Published: 10th October 2017
Digging into History: Tiruchy College Museum displays Paleo-era stones and sword unearthed by students during dig in Yercaud
The archaeological team from the college discovered seven stones from the Palaeolithic Age and an iron sword from the Neolithic period during an excavation at Yercaud
The Periyar Archaeological Club, a mini-museum maintained by the History Department of Periyar EVR College in Tiruchy, will now showcase century-old stones of the Palaeolithic and Neolithic Age. The ancient findings were unearthed by the faculty and postgraduate students on a recent trip to Shevaroy Hills near Yercaud in Salem district last month.
The club that has also enthusiasts from other departments was first mooted in 2015 when the faculties of the History Department and the college management thought of displaying the series of excavated items through a specialised art gallery on its premises. As time passed, the antique pieces drew large crowds that made the Museum a prominent destination.
S Xavier, Assistant Professor of the History Department, explained that the students need to understand what exactly is said in the textbooks and the field trips were an extension of this idea and were hence organised. He said that the field trip on September 29 covered Nallur, Mottur, and Thangamalai areas. ‘The main idea is to have a hands-on experience so that the students would involve them actively in their curriculum,” he added.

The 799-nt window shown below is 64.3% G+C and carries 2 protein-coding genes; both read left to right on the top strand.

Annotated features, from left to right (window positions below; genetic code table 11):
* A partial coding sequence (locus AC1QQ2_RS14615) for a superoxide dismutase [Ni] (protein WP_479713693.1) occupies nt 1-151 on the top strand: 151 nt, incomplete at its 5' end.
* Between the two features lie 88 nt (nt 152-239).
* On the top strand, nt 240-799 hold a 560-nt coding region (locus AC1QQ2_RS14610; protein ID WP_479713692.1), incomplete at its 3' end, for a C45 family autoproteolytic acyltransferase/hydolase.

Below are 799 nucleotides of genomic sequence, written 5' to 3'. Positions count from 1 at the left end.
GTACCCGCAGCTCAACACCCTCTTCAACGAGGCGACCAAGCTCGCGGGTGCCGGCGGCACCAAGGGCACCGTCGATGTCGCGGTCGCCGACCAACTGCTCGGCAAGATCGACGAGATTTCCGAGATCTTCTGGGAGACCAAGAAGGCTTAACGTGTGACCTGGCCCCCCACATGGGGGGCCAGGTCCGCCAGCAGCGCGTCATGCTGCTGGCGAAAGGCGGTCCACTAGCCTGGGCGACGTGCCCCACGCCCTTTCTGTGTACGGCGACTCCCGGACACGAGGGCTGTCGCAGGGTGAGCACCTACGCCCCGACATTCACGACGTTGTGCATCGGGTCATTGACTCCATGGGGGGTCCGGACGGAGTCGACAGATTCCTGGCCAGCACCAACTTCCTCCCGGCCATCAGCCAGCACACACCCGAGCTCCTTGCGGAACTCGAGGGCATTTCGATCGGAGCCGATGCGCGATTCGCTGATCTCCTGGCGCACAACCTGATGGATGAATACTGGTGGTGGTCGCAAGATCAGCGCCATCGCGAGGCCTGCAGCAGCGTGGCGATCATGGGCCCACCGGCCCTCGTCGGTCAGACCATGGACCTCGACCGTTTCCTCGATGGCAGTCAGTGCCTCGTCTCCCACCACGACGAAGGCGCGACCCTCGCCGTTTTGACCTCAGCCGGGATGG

An 11-member team was part of the field trip which included two staff members and two PhD research scholars with the postgraduate students making up the rest of the group. The group found seven stones that belong to the Palaeolithic Age and an iron sword belonging to the Neolithic period. The Neolithic period is when civilisation was created, that paved way for iron as an important tool
“The stones or materials found polished are said to be from Neolithic period while rough materials excavated are said to be from Paleolithic Age”, he mentioned. Professor Xavier also explained that the people of the stone-age who lived in Yercaud and Thiruvannamalai used to hunt for their livelihood and later converted their profession to agriculture. Many of the tools were found in major locations, he added.
Most of the stones were eroded by the rains and were dug out. It was also found that the same stones were worshipped by the tribals who currently live in the hamlets. Various material including fossils and pot piles described in Sangam-era literature were also displayed at the museum.
(This was first published in The New Indian Express)